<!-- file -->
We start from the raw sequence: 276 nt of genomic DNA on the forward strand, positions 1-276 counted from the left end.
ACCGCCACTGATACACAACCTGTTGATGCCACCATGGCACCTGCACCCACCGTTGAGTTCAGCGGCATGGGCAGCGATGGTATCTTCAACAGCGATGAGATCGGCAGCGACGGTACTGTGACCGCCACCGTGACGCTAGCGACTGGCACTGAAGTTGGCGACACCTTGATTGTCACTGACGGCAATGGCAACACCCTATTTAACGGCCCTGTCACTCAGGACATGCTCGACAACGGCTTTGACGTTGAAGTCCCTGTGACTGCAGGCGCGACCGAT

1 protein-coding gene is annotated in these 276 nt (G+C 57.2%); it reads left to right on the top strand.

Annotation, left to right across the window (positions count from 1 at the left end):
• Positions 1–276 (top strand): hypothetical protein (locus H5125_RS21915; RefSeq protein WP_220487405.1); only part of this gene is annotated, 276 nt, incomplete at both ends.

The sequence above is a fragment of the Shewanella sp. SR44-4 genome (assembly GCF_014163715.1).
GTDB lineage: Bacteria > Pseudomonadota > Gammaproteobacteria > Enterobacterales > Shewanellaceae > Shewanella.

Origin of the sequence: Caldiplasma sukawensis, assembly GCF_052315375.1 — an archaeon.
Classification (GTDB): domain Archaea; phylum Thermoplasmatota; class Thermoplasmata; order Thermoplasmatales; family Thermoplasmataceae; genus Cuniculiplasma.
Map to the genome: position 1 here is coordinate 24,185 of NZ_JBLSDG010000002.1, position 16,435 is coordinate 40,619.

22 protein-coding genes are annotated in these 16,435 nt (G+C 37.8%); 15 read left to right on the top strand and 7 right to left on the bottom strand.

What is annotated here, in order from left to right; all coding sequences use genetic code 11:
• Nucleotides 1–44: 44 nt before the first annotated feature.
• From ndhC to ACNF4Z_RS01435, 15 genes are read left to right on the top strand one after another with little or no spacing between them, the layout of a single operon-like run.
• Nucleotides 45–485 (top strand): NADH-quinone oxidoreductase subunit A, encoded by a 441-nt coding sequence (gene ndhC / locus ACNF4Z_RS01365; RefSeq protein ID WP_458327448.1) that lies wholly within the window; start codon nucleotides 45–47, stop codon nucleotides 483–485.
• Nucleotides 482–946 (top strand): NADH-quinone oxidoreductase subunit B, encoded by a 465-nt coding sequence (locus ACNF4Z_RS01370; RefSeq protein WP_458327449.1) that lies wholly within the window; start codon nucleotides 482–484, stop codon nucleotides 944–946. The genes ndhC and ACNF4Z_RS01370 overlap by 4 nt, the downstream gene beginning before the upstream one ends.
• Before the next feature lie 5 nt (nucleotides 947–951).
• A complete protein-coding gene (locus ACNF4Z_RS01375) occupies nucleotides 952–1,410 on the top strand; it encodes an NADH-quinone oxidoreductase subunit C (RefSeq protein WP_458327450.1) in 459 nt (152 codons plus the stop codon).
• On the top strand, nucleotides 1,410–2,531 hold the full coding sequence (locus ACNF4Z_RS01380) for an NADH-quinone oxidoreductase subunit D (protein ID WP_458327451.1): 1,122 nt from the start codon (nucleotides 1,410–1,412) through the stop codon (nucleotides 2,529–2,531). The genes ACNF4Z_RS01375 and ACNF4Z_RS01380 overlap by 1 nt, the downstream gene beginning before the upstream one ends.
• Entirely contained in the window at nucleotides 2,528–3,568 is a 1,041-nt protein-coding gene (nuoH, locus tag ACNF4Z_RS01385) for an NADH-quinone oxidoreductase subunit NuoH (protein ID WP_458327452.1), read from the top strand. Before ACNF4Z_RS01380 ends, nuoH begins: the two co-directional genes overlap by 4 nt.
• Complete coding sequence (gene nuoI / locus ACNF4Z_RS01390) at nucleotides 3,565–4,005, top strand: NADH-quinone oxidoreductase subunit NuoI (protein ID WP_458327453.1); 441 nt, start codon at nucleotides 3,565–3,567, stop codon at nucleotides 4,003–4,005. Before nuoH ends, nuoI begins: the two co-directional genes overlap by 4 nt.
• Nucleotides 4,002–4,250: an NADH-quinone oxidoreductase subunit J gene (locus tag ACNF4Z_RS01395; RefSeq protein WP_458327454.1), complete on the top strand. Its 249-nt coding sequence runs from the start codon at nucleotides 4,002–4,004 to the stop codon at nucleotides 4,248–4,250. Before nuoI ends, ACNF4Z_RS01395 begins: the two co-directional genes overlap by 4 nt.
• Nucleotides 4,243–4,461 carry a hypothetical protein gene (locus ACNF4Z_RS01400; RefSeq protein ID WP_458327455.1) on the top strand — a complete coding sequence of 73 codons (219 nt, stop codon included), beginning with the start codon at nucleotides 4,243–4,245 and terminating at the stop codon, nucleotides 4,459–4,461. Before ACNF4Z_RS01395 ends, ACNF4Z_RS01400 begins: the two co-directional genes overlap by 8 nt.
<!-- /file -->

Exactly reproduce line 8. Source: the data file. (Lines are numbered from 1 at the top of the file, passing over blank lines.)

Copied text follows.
Origin of the sequence: Caldiplasma sukawensis, assembly GCF_052315375.1 — an archaeon.